Keren Elazari is a cybersecurity analyst and senior researcher at the Tel Aviv University Interdisciplinary Cyber Research Center. She focuses on hackers and technology, and their social implications.
Keren believes, just like Neo in The Matrix, that the cybersecurity industry is facing a simple choice.
Keep doing the same things, and thinking the same ways… or take the red pill.
Wake up to a new reality, and learn to think like a hacker.
At the recent Sophos Evolve Cybersecurity summit, Keren delivered an urgent dissection of cybersecurity in the age of COVID-19.
If you missed out, watch the recording and check out our key takeaways below:
A cybercriminal renaissance
Keren shared that the pandemic has created a ‘cybercriminal renaissance’, as highly organized attackers take advantage of the increasingly sophisticated, collaborative nature of the malware ecosystem.
We all remember the flood of malicious emails released by criminals as the world went into lockdown.
Mimicking genuine correspondence from trusted bodies – including the US Department of State and the UK Government – attackers tried to trick readers into parting with personal and financial information, or opening malicious documents. Often these emails were just the first step in a sophisticated, multi-stage attack.
But if cybercrime has thrived during the pandemic, it’s not just because criminals have been able to capitalize on confusion and concern. COVID-19 has also created more potential attack vectors, by effectively dissolving the line between our personal and working lives.
Keren shared the sobering results of a recent survey of remote employees. It found that:
- 77% use insecure, unmanaged personal devices to access corporate systems.
- Nearly all have reused passwords across applications and devices.
- 29% of parents working from home admit to letting other family members use their corporate devices.
In this new world of ‘hybrid work’, personal laptops access corporate networks, corporate devices help educate children, and the old-school cybersecurity perimeter has vanished.
Our ‘personal digital republics’ – the online services, devices, and connectivity options we use as individuals – have become part of the extended enterprise network.
The new cybersecurity reality
For organisations facing up to this complex challenge, Keren shared some practical advice.
In the short term, it would be a very good idea to re-educate your employees on cyberhygiene – including the basics, like using different passwords, and putting up with the extra friction of multi-factor authentication.
Keren also recommended that organisations reflect and prepare. They should ask where effective security controls can be located – and how they can create a future-proof defence strategy that functions at an ecosystem level, not at the level of point solutions.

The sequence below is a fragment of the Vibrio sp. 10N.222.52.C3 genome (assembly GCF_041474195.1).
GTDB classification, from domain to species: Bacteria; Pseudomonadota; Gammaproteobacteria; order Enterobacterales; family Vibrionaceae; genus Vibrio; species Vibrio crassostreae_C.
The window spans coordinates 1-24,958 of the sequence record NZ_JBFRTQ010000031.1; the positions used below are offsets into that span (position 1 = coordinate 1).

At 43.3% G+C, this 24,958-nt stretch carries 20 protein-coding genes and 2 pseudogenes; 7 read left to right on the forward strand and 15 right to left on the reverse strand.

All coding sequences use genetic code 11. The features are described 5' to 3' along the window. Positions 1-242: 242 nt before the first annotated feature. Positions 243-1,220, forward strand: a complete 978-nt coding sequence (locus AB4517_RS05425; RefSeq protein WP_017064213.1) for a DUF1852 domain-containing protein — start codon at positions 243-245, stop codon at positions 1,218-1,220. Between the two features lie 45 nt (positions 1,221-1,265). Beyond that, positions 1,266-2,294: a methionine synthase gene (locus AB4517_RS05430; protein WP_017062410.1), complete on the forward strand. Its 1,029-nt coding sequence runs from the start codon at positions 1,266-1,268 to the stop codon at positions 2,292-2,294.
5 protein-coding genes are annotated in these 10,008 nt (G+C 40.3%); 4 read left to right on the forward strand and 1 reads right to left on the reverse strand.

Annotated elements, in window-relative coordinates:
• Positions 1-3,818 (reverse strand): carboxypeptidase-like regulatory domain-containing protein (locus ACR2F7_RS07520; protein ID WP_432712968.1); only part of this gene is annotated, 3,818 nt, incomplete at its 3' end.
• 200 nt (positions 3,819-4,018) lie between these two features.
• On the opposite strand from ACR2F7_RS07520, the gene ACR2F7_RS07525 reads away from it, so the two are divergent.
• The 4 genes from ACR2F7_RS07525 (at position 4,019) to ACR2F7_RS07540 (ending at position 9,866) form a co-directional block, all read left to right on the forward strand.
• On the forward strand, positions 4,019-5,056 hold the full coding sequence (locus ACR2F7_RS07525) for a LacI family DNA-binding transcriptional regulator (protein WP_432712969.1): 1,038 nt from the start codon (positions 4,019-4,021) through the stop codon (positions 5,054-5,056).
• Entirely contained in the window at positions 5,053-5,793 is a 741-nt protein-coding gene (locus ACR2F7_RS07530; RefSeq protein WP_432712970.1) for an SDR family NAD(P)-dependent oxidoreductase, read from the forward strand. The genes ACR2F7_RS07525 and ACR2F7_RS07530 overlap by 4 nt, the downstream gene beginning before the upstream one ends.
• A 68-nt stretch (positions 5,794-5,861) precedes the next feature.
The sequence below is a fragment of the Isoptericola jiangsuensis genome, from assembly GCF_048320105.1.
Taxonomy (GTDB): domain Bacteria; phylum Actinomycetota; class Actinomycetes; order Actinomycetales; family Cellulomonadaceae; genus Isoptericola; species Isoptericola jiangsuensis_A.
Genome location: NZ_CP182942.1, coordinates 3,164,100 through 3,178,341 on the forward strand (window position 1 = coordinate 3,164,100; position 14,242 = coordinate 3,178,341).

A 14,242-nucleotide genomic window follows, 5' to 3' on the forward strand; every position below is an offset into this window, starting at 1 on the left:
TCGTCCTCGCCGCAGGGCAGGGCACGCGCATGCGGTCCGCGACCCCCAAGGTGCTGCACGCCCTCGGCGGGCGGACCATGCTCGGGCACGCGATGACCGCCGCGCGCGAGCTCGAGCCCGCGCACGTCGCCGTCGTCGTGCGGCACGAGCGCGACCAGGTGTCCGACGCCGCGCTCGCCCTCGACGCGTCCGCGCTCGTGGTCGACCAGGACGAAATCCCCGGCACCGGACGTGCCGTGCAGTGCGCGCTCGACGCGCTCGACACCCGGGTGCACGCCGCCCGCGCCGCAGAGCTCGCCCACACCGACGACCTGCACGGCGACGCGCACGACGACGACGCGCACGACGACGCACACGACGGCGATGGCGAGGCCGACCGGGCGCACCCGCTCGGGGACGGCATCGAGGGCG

Finally, Keren urged organisations to look to what she calls the friendly hacker community for a better understanding of the tactics used by their attackers, as well as for support.
Use the hacking community
Today, many leading brands – from Google to GitHub, and Samsung to Starbucks [Editor’s note: and Sophos] – run bug bounty programs, rewarding friendly hackers for finding and reporting security issues.
Since the pandemic began, many bug bounty programs have reported more vulnerability submissions, from more hackers, than ever. As Keren put it, “It turns out that being locked down at home is actually very productive for friendly hackers.”
These friendly hackers already provide an invaluable resource for organizations as diverse as Tesla and The Pentagon. Both challenge top hackers to test their systems, and reward them with ‘challenge coins’ in recognition of their skills.
One friendly hacker, Jack Cable, collected all three of The Pentagon’s challenge coins while still at high school. He now teaches at California’s Stanford University, showing students how to find vulnerabilities, collect bug bounties, and generally be a hacker ‘hero’.
Keren also highlighted how friendly hackers have been performing plenty of heroics during the pandemic – not least by reporting vulnerabilities in French and British COVID-19 apps.
As the cybersecurity industry continues to contend with a serious skills gap, Keren believes friendly hackers are set to play a vital role in its development.
When I go to DEF CON, I don’t see 30,000 criminals. I see 30,000 passionate, creative, clever individuals that can help us build a safer future.
In closing, Keren left us with that simple question, addressed to the cybersecurity industry as a whole:
Is now the time to keep calm and carry on, and continue doing the same things we did last year, or two years ago?
Keren’s own answer?
I think it’s time to step up to the challenge. It’s time to take the red pill, wake up to this new reality, and use the friendly hacker mindset to build our immunity, together.